Someone cut down my tree. It was a beautiful crepe myrtle that bloomed in the spring with fistfuls of confetti-white blossoms. I enjoyed the full branches as they wished me good morning while I ate breakfast. They sheltered my favorite cardinals close enough for me to see their beady black eyes looking at me. The tree was my shelter, too. Through spring and summer and early fall, we eat on our screened in porch where our open-armed tree gave us privacy.
But someone cut it down. In the gated community where we live, the tree is not really mine. Decisions about which trees need to go are not mine to make, either.
As I read Luke 13: 1-9, I wish a green-thumbed gardener had wanted to save my tree like the one who saved the fig tree in Jesus’ story. However, that would be the self-serving surface truth. I must dig deeper.
Jesus was responding to current events with people who had come to Jesus about what Pilate did. He had killed some Galileans as they sacrificed in Jerusalem. I find nothing unusual about these people’s anger about this senseless killing. I would have been angry as well. But what does the fig tree have to do with it?
One writer uncovered a connection I would never have seen. He identified the self-righteous anger blatantly present. For these Galileans who came to Jesus, the deaths emphasized the reason Jesus needed to do something their way. If he did, it would prove how right they were all along. They wanted Jesus to participate in their anger and right this egregious wrong. The implication is that they were more upset about their lack of control than they were about burying their countrymen; and what they really wanted was for Jesus to make their world better.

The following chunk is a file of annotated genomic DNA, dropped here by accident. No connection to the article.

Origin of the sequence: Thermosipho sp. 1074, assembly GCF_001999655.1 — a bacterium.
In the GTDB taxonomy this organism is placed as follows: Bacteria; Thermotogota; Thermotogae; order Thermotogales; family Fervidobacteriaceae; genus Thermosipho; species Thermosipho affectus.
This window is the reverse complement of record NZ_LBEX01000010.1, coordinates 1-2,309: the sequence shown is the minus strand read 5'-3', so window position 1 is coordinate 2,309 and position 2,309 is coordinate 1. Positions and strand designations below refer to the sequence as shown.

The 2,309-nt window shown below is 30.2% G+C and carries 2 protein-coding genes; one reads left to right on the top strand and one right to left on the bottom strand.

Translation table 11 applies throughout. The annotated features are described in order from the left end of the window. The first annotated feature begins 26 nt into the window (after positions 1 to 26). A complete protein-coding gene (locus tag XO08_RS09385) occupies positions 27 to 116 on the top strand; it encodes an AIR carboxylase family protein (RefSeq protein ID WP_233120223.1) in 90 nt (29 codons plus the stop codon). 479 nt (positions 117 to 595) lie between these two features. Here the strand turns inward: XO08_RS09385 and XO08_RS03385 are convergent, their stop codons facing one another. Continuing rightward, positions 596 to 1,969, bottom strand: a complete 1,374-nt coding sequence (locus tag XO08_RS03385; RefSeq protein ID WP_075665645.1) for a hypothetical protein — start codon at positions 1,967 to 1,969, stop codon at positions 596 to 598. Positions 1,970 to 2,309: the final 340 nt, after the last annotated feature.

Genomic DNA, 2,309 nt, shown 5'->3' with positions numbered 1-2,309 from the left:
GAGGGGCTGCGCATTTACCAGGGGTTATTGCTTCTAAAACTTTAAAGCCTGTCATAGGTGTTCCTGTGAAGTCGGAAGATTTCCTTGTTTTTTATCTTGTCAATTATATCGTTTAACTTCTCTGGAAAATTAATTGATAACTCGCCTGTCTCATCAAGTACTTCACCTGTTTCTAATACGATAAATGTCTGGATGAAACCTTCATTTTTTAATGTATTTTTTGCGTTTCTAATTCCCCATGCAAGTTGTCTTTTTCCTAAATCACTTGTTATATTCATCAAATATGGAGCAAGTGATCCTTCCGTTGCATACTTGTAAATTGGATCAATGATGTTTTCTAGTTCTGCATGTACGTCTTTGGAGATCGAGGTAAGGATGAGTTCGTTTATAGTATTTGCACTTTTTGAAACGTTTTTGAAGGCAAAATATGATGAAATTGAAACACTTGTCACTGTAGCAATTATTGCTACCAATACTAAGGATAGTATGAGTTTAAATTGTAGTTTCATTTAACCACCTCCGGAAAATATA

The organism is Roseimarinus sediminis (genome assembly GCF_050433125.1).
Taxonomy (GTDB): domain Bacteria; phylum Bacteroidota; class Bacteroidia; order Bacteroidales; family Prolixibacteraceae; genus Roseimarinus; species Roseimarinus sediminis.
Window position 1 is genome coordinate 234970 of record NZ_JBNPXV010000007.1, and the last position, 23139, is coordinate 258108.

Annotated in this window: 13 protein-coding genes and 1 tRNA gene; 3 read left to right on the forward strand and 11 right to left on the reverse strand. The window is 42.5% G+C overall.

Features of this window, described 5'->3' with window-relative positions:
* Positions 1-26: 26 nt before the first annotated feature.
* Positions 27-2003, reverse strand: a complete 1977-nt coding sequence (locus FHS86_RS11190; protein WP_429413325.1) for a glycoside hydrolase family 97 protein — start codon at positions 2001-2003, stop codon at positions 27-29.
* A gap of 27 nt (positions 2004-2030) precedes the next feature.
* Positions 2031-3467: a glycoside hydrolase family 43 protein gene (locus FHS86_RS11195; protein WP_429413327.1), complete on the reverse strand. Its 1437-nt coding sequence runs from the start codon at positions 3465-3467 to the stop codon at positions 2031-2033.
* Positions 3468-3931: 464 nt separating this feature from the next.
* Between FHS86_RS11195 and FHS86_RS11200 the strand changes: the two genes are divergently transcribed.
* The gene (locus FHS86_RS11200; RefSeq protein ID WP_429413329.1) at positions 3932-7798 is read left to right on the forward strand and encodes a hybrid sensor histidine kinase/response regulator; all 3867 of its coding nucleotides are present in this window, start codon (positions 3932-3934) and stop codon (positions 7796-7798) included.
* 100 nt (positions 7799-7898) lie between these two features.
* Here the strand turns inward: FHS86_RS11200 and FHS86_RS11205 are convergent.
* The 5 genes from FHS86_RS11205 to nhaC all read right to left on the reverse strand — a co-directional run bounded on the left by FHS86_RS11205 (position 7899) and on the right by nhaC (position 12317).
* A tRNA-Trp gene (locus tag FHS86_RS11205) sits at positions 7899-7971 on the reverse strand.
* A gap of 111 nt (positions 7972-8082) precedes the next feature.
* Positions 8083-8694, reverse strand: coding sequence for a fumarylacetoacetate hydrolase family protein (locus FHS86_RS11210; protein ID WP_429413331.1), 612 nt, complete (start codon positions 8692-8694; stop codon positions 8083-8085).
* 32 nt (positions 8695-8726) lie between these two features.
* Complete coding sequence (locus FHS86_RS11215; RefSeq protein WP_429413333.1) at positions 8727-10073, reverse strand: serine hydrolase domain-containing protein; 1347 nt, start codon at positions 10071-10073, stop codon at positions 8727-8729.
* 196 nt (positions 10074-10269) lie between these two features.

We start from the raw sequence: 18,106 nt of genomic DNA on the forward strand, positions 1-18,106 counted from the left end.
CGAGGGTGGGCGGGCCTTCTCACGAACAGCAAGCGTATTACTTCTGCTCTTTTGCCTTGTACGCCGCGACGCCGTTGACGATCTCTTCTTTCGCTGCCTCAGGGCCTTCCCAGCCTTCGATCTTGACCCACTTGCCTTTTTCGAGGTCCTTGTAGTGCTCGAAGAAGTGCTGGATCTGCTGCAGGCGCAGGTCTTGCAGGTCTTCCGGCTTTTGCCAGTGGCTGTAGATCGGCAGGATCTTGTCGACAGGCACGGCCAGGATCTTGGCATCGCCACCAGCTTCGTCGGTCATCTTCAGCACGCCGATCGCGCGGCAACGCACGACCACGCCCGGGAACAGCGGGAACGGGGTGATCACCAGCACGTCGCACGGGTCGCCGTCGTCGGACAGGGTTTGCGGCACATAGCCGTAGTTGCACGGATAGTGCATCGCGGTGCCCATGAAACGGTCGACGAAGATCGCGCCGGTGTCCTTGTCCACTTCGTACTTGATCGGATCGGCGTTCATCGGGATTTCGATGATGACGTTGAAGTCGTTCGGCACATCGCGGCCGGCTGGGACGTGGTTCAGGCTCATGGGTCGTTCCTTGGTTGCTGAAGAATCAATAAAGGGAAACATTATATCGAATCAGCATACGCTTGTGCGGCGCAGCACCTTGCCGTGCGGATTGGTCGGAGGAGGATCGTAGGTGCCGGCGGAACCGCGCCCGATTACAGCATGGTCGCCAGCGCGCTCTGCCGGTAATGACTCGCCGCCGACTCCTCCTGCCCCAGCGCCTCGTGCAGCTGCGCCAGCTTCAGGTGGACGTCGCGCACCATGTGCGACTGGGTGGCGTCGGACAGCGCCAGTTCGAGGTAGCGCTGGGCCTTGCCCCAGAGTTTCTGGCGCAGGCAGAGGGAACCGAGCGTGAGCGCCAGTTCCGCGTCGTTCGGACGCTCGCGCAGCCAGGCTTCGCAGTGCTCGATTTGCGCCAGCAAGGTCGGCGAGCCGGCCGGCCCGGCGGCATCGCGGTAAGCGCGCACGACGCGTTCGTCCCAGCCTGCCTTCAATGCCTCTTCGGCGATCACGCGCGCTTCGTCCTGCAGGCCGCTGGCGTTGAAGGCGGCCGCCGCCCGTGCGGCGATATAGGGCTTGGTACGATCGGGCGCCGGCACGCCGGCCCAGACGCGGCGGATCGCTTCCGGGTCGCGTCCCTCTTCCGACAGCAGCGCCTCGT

But he did not. He called into question their right to be judge and jury.
I don’t like this truth. The mirror the scripture raises reveals my own self-righteous anger. Somebody messed up my way of doing life when they cut down my tree. But I wanted to take it further. I wanted somebody to pay. Own up. Be guilty. Come back to my house with a new tree for penance. I would even be happy to see them on their knees at my door.
Anger that does not target sin is usually misguided and as wrong as whatever act it targeted. Jesus always taught against it. Anger to protect your own way or perspective. Anger to right wrongs that won’t make this world better for anyone but you. Anger that takes away energy that should be used to live abundantly. That is self-righteous anger camouflaged to look like you are interested in making something better for the greater good when what you really want is for someone to set your own little world right first. \
Self-righteous anger is a non-productive fig tree. It does no good for no one. But here’s where the story turns with a compassion I didn’t see coming. A kind gardener says, “Let me have a go at the tree. Let me fertilize, water, and tend it. Give me some time to help it turn around.”
Remember what the word for “turn around” is? Repentance. That’s what makes this story timely for Lent. In the middle of your pity-pout, angry vent, or Facebook rant; turn around. Jesus is there to help you grow back to true productivity. He helps you to produce more self-control than self-righteous anger. His fertilizer is His own life. He didn’t die to make the world right; He died to make your heart right.
I guess I need some new fertilizing.
Scripture to guide your way to the cross . . .
Leave it alone for one more year, and I’ll dig around it and fertilize it. If it bears fruit next year, fine! If not, then cut it down. Luke 13:8-9
But for those who are self-seeking and who reject the truth and follow evil, there will be wrath and anger. Romans 2:8
In your anger do not sin; when you are on your beds, search your hearts and be silent. Psalm 4:4b